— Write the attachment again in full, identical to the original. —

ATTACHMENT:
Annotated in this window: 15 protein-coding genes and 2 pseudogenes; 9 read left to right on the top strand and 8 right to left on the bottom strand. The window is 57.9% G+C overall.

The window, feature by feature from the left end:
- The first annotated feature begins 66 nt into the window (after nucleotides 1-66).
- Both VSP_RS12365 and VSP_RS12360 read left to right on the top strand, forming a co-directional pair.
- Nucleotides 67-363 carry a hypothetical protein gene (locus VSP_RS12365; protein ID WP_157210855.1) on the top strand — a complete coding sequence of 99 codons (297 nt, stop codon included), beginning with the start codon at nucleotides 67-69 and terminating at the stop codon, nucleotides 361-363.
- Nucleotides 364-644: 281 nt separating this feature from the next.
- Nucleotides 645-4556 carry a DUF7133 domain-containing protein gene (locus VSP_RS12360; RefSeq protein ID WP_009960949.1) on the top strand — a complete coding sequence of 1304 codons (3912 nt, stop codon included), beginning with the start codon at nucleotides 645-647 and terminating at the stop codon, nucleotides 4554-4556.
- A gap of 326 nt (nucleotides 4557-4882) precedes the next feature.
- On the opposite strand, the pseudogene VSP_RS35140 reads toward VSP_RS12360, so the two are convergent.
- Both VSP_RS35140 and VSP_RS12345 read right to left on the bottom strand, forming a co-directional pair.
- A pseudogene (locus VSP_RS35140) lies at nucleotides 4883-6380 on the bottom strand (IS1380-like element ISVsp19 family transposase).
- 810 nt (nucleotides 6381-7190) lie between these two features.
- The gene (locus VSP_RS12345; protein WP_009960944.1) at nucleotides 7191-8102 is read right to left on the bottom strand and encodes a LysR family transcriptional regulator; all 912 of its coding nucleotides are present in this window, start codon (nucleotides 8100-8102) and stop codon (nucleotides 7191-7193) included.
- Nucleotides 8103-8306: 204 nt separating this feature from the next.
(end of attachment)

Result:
Annotated in this window: 15 protein-coding genes and 2 pseudogenes; 9 read left to right on the top strand and 8 right to left on the bottom strand. The window is 57.9% G+C overall.

The window, feature by feature from the left end:
- The first annotated feature begins 66 nt into the window (after nucleotides 1-66).
- Both VSP_RS12365 and VSP_RS12360 read left to right on the top strand, forming a co-directional pair.
- Nucleotides 67-363 carry a hypothetical protein gene (locus VSP_RS12365; protein ID WP_157210855.1) on the top strand — a complete coding sequence of 99 codons (297 nt, stop codon included), beginning with the start codon at nucleotides 67-69 and terminating at the stop codon, nucleotides 361-363.
- Nucleotides 364-644: 281 nt separating this feature from the next.
- Nucleotides 645-4556 carry a DUF7133 domain-containing protein gene (locus VSP_RS12360; RefSeq protein ID WP_009960949.1) on the top strand — a complete coding sequence of 1304 codons (3912 nt, stop codon included), beginning with the start codon at nucleotides 645-647 and terminating at the stop codon, nucleotides 4554-4556.
- A gap of 326 nt (nucleotides 4557-4882) precedes the next feature.
- On the opposite strand, the pseudogene VSP_RS35140 reads toward VSP_RS12360, so the two are convergent.
- Both VSP_RS35140 and VSP_RS12345 read right to left on the bottom strand, forming a co-directional pair.
- A pseudogene (locus VSP_RS35140) lies at nucleotides 4883-6380 on the bottom strand (IS1380-like element ISVsp19 family transposase).
- 810 nt (nucleotides 6381-7190) lie between these two features.
- The gene (locus VSP_RS12345; protein WP_009960944.1) at nucleotides 7191-8102 is read right to left on the bottom strand and encodes a LysR family transcriptional regulator; all 912 of its coding nucleotides are present in this window, start codon (nucleotides 8100-8102) and stop codon (nucleotides 7191-7193) included.
- Nucleotides 8103-8306: 204 nt separating this feature from the next.